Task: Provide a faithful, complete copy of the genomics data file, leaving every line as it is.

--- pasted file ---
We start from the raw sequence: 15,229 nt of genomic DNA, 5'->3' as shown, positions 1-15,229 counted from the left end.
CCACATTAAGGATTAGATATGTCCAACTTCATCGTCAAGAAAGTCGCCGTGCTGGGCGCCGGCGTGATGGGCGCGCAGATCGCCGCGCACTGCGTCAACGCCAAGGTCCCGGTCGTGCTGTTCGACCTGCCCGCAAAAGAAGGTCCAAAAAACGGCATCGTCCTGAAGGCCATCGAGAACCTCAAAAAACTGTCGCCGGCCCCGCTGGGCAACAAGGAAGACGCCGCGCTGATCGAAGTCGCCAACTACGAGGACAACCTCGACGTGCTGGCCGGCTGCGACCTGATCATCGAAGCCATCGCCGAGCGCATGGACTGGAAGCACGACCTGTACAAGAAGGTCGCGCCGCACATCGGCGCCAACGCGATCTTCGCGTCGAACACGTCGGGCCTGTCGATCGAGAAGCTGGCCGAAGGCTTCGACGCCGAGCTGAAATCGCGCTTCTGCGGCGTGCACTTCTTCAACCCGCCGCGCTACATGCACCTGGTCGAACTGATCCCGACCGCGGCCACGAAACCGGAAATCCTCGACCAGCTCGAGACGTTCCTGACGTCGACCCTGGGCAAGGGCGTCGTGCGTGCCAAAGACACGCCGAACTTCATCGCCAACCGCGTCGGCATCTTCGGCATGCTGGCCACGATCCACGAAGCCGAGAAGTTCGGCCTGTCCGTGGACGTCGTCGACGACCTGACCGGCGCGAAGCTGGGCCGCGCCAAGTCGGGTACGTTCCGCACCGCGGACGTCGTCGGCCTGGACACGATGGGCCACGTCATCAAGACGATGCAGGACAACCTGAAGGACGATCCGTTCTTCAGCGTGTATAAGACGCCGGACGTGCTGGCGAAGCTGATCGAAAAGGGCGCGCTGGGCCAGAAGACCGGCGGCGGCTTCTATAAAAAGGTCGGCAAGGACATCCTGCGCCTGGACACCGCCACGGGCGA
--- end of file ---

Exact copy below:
We start from the raw sequence: 15,229 nt of genomic DNA, 5'->3' as shown, positions 1-15,229 counted from the left end.
CCACATTAAGGATTAGATATGTCCAACTTCATCGTCAAGAAAGTCGCCGTGCTGGGCGCCGGCGTGATGGGCGCGCAGATCGCCGCGCACTGCGTCAACGCCAAGGTCCCGGTCGTGCTGTTCGACCTGCCCGCAAAAGAAGGTCCAAAAAACGGCATCGTCCTGAAGGCCATCGAGAACCTCAAAAAACTGTCGCCGGCCCCGCTGGGCAACAAGGAAGACGCCGCGCTGATCGAAGTCGCCAACTACGAGGACAACCTCGACGTGCTGGCCGGCTGCGACCTGATCATCGAAGCCATCGCCGAGCGCATGGACTGGAAGCACGACCTGTACAAGAAGGTCGCGCCGCACATCGGCGCCAACGCGATCTTCGCGTCGAACACGTCGGGCCTGTCGATCGAGAAGCTGGCCGAAGGCTTCGACGCCGAGCTGAAATCGCGCTTCTGCGGCGTGCACTTCTTCAACCCGCCGCGCTACATGCACCTGGTCGAACTGATCCCGACCGCGGCCACGAAACCGGAAATCCTCGACCAGCTCGAGACGTTCCTGACGTCGACCCTGGGCAAGGGCGTCGTGCGTGCCAAAGACACGCCGAACTTCATCGCCAACCGCGTCGGCATCTTCGGCATGCTGGCCACGATCCACGAAGCCGAGAAGTTCGGCCTGTCCGTGGACGTCGTCGACGACCTGACCGGCGCGAAGCTGGGCCGCGCCAAGTCGGGTACGTTCCGCACCGCGGACGTCGTCGGCCTGGACACGATGGGCCACGTCATCAAGACGATGCAGGACAACCTGAAGGACGATCCGTTCTTCAGCGTGTATAAGACGCCGGACGTGCTGGCGAAGCTGATCGAAAAGGGCGCGCTGGGCCAGAAGACCGGCGGCGGCTTCTATAAAAAGGTCGGCAAGGACATCCTGCGCCTGGACACCGCCACGGGCGA